But, we have to be honest and realistic; without the divine intervention of Jesus himself (Jesus Valenzuela, the Venezuelan referee tasked with taking charge of this meeting), this merciless France team were always going to have too much for Michniewicz’s charges. They didn’t even need to step into top gear to do so. The key questions were just “how quickly they could get up to full steam?”, and “could Poland take advantage whilst Les Bleus were still building speed?”.

Unfortunately the Poles couldn’t take advantage; but that they had created the opportunities to do so was at least a sign of encouragement. On something of an off-night when actually provided with service, Lewandowski should have at least hit the target from distance; whilst Zieliński was denied by Lloris and Upamecano in quick succession before Kamiński’s follow-up was cleared off the line by Varane.

With each chance that went begging, the more inevitable it seemed that France would take the lead; and if Poland could just make it to the break without conceding, then perhaps they had a chance of taking this game to the wire.

With only a minute left on the first-half clock, that Polish confidence was bruised; Olivier Giroud evaded a naively-played offside trap before firing past Szczęsny, and sending the Poles back to the locker room undeservedly behind.

The goal had the desired effect for the World Champions; as Poland emerged chasing the game in the second half and brought on additional attacking threats in the form of Arek Milik and Nicola Zalewski, their midfield became stretched, and the rapid French attack were given more more space in which to operate.

From thereon in, it became mostly one-way traffic in the direction of Szczęsny’s net; perhaps the biggest surprise being that it took 30 second-half minutes for the outstanding Kylian Mbappe to register a goal on his account. Until then, the Polish back line had dealt relatively strongly with the PSG star’s lightning pace, with Glik and Matty Cash both forced to be at their best to stop him. But when he did finally receive the ball in a shooting position, his thunderbolt wrong-footed Szczęsny to double the French lead.

The second goal was the one which ultimately ended Poland’s World Cup. Up until this point there had at least been some sense that Poland may be able to force their way through the resolute French back line, but following it, consolation seemed the only thing on Polish minds. But rather than a Polish goal, with the game petering out, deux became trois. Again, the impeccable Mbappe on the scoresheet, from a similar position inside the Polish box – this one, however, placed rather than smashed, into Szczęsny’s top left corner. Lewandowski’s last-minute penalty – a second stuttered attempt, after Lloris had crept off of his line to save the first – barely mattered other than to make the scoreline at least a little more respectable.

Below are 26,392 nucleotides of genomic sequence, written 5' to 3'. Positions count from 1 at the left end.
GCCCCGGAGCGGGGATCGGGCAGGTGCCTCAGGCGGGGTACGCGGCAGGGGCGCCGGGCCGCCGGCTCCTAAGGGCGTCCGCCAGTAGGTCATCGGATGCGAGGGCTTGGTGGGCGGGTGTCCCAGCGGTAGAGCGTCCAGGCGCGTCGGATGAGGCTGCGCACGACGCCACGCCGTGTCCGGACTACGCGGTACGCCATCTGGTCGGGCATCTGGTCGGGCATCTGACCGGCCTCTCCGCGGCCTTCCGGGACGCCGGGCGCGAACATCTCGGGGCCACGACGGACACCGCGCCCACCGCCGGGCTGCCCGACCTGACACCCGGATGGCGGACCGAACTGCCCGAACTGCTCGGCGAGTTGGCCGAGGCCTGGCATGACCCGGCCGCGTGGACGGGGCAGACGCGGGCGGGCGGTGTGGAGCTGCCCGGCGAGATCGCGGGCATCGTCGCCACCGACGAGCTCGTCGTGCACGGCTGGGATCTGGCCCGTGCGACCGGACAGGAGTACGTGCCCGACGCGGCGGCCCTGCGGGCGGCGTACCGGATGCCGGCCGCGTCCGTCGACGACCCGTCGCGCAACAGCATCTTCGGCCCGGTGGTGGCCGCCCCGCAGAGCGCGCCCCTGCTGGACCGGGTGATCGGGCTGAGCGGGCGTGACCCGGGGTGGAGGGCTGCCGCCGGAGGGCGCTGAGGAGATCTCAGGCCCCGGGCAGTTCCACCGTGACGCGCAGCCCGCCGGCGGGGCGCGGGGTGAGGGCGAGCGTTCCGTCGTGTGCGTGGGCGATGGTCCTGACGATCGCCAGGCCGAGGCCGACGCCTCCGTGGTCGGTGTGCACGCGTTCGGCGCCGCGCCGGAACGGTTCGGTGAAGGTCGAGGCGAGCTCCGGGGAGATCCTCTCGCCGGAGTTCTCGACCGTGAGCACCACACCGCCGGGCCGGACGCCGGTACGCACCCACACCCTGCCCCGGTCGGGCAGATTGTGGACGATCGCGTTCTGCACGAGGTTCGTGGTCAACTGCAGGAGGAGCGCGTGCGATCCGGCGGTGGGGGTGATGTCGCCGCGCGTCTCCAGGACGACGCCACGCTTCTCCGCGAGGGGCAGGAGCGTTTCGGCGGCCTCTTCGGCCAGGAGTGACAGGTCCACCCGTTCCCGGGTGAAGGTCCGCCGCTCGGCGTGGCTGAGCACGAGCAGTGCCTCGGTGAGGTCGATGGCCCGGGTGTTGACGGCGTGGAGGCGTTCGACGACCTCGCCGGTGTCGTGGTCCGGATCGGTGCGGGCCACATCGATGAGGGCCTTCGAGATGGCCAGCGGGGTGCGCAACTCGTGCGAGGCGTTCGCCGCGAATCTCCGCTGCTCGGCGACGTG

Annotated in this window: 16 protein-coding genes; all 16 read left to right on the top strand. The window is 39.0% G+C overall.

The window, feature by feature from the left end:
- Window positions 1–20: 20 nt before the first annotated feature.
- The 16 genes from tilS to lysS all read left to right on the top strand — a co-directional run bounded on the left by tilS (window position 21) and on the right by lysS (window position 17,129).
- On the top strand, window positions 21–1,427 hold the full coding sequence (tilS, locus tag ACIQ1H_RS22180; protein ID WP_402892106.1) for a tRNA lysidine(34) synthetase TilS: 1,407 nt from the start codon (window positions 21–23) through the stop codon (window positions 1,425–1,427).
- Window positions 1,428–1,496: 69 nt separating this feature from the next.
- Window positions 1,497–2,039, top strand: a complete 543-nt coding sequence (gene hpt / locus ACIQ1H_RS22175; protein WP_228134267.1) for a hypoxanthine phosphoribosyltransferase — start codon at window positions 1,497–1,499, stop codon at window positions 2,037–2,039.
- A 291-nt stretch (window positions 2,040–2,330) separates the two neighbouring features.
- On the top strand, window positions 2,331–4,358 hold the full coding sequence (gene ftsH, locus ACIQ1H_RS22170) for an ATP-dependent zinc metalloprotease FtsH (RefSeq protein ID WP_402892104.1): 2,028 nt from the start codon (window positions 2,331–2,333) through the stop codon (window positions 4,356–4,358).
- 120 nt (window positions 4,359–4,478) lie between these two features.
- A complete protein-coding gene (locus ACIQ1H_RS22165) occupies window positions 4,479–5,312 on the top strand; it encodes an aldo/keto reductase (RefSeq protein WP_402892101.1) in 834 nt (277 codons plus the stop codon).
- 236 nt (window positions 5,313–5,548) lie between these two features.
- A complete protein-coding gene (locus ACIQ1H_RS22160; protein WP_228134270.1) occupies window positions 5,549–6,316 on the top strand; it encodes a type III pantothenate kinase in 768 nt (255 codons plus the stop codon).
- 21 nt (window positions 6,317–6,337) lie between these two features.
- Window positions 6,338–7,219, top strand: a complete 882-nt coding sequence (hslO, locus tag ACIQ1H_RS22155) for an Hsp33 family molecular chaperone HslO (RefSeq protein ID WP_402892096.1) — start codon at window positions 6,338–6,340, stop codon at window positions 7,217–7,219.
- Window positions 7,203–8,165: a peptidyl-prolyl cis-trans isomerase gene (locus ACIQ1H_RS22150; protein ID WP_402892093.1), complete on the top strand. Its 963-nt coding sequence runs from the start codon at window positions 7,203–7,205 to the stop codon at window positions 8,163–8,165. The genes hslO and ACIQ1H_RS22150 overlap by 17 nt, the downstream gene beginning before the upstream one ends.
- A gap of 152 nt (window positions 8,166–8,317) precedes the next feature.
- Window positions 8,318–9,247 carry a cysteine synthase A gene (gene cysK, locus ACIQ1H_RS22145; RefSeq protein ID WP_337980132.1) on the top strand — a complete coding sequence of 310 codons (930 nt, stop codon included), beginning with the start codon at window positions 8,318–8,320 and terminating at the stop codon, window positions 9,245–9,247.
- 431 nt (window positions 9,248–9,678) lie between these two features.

Ultimately, the two-goal deficit was the same as when the Poles played against Argentina, but the performances in the two games had been strikingly different. With the shackles off, there was no more sluggishness, no more anti-football; at last, the class of 2022 were able to stand tall, take the game to one of the world’s greatest teams, and offer hope that there may just be some life in this team beyond the old guard. If only it’d happened earlier.

The records will show that, while Poland progressed to the second round for the first time since Piechniczek’s Eagles back in ’86, they were beaten comfortably. Defeat may have been expected, but at the very least it was an honourable one.

France – Poland 3:1 (1:0)

Olivier Giroud 44′, Kylian Mbappe 75′, 90+1′ – Robert Lewandowski (pen) 90+9′

France: Hugo Lloris (c) – Jules Kounde (Axel Disasi 90+2′), Raphael Varane, Dayot Upamecano, Lucas Hernandez – Antoine Griezmann, Aurelien Tchouameni (Youssouf Fofana 66′), Adrien Rabiot – Ousmane Dembele (Kingsley Coman 76′), Olivier Giroud (Marcus Thuram 76′), Kylian Mbappe.

Coach: Didier Deschamps

Poland: Wojciech Szczęsny – Bartosz Bereszyński, Kamil Glik, Jakub Kiwior (Jan Bednarek 87′), Matty Cash – Przemysław Frankowski (Kamil Grosicki 87′), Sebastian Szymański (Arkadiusz Milik 64′), Grzegorz Krychowiak (Krystian Bielik 71′), Piotr Zieliński, Jakub Kamiński (Nicola Zalewski 71′) – Robert Lewandowski (c).

Coach: Czesław Michniewicz

Yellow Cards: Tchouameni – Bereszyński, Cash